What is Pueblo Deco?

Pueblo Deco is a distinctively American architecture and design style that combines the elements of the Pueblo Revival, Native American Art, and Art Deco design styles. The Pueblo Deco style is most commonly associated with America’s Southwest region. It can be found throughout Oklahoma, Texas, New Mexico and Arizona.

Much of this architecture integrates the Spanish colonial style with Native American designs. The Pueblo design was a simplification of California’s popular Spanish colonial revival style. When that was combined with the new Art Deco style of the eastern United States that became the Pueblo Deco style recognized today.

Pueblo Deco Tower Station on Route 66 in Shamrock Texas

The style commonly integrates elements from multiple styles. The style often utilizes intricate ornamentation, tile work and wall murals with Native American themes.   Pueblo Deco is colorful imagery which is influenced by the history and legends of the Wild West. Motifs of Native American tribes and American Hispanic culture are used to decorate Art Deco Streamline and Art Moderne buildings to create this unique architectural style.

For example, the exterior of the Gillette Tyrrell Building, in Tulsa Oklahoma, displays a Zigzag styled exterior. Because of its time period it has been classified as the Zigzag style. The interior design, on the other hand, is a complicated mixture of Native American, Spanish and Zigzag styled decorations.   The Pueblo Deco Style challenges the typical categorization Art Deco because it is commonly a mixture of styles.

Common Building Types
. theaters
. commercial buildings
. offices
. government headquarters
. apartments
Identifiable Features
. Smooth wall surface
. Adobe brick structures
. stepped terrace motifs
. Broad unbroken surfaces
. Complex integrated
. Multiple motifs
. flat roofs
. Ornamentation
. Tile Work (floors, walls)
. Wall Murals
. Native American themes
Zigzag exterior on the Pueblo Deco Tulsa Oklahoma Gillette Terrell Building in Tulsa Oklahoma. Even the Zigzag exterior displays a Native American look through the trim that boarders its roof.

American Art Deco

Brought to America from Europe in the 1920s to the East Coast of the United States. It developed their initially in the zigzag Art Deco’s style and proliferated from New York City up and down the East Coast. Other major cities like Chicago, St. Louis and Detroit adopted the style spreading his popularity throughout the country.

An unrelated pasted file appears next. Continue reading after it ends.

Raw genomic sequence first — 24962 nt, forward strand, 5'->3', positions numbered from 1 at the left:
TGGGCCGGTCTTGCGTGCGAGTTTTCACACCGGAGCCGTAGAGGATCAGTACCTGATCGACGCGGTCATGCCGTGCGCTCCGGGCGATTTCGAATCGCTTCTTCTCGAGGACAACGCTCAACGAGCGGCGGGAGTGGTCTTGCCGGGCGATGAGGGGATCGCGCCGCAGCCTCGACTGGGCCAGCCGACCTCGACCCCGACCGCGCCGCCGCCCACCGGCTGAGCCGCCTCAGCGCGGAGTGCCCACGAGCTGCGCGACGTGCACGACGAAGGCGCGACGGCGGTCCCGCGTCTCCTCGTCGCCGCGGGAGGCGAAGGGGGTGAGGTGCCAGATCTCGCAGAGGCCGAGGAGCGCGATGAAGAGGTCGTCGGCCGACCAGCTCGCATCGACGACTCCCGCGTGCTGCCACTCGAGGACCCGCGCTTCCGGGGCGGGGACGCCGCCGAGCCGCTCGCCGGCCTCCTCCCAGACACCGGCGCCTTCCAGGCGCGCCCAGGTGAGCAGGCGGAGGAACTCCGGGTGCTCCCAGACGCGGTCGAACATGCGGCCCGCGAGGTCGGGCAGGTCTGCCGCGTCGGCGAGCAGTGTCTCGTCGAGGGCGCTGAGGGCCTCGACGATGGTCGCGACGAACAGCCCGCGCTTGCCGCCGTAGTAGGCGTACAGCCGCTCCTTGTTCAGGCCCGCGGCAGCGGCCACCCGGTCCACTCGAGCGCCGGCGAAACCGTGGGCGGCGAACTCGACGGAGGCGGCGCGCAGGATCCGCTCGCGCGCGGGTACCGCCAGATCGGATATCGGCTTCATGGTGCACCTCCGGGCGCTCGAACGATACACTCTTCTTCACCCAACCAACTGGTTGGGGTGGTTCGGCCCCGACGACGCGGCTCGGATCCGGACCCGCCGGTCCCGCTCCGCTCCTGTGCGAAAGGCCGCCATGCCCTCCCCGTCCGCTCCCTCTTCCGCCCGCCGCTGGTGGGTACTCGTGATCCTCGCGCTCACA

The Florida and West Coast also adopted styles of Art Deco that supported their seaside environment. Some of this had a Mediterranean style characteristic whereas others focused on the nautical and ocean aspects of their style.

Art Deco in the Southwest

Pueblo Deco is commonly referred to the Art Deco of the Southwest. In essence each geographic area adapted and mixed the Art Deco style with the architecture characteristics of the regional locations. The Southwest followed the similar pattern and adopted Art Deco features into the buildings of their region.

Art Deco has always shown an emphasis on ethnic geometric ornament ornamentation. This is similar to the Indian sand paintings and decor found in the 1920s Harvey House hotels. One of the chief Architect and designers for Harvey House was Mary Colter. She was key in creating implementing the design of their facilities.

These designs very much conformed with the cubistic forms of Pueblo, Spanish architecture and Art Deco architecture but had particular American Western and Native American flare that made them unique from other Art Deco forms. This distinctively American architecture and design style, developed in the Southwest, in the early 20th Century became the Pueblo Deco style.

Mary Jane Colter

Probably no one is more responsible for the development of the Pueblo Deco style than architect Mary Jane Colter. She was the Chief Architect & Designer for the Harvey House restaurant and hotel chain.

She is best known for her buildings at the Grand Canyon National Park. The famous Watchtower and Hermit’s resort are two of 11 Eleven buildings of hers that are included on the National Register of Historic Places.

Architect Mary Jane Colter

Colter’s designs were influenced by the ancient ruins of Americas Southwest region. She studied existing structures of an area including their ruins and then incorporated their natural beauty into her architecture and interior designs.

The Pueblo Art Deco Hopi House in the Grand Canyon National Park north of Flagstaff Arizona

Some of Jane Colter’s most enduring architectural examples are found at the Grand Canyon Village located north of Flagstaff Arizona.

This includes:
Hopi House – an interpretation of Hopi Indian dwellings.
Desert View Watchtower – a multi-faceted design including rock art designs.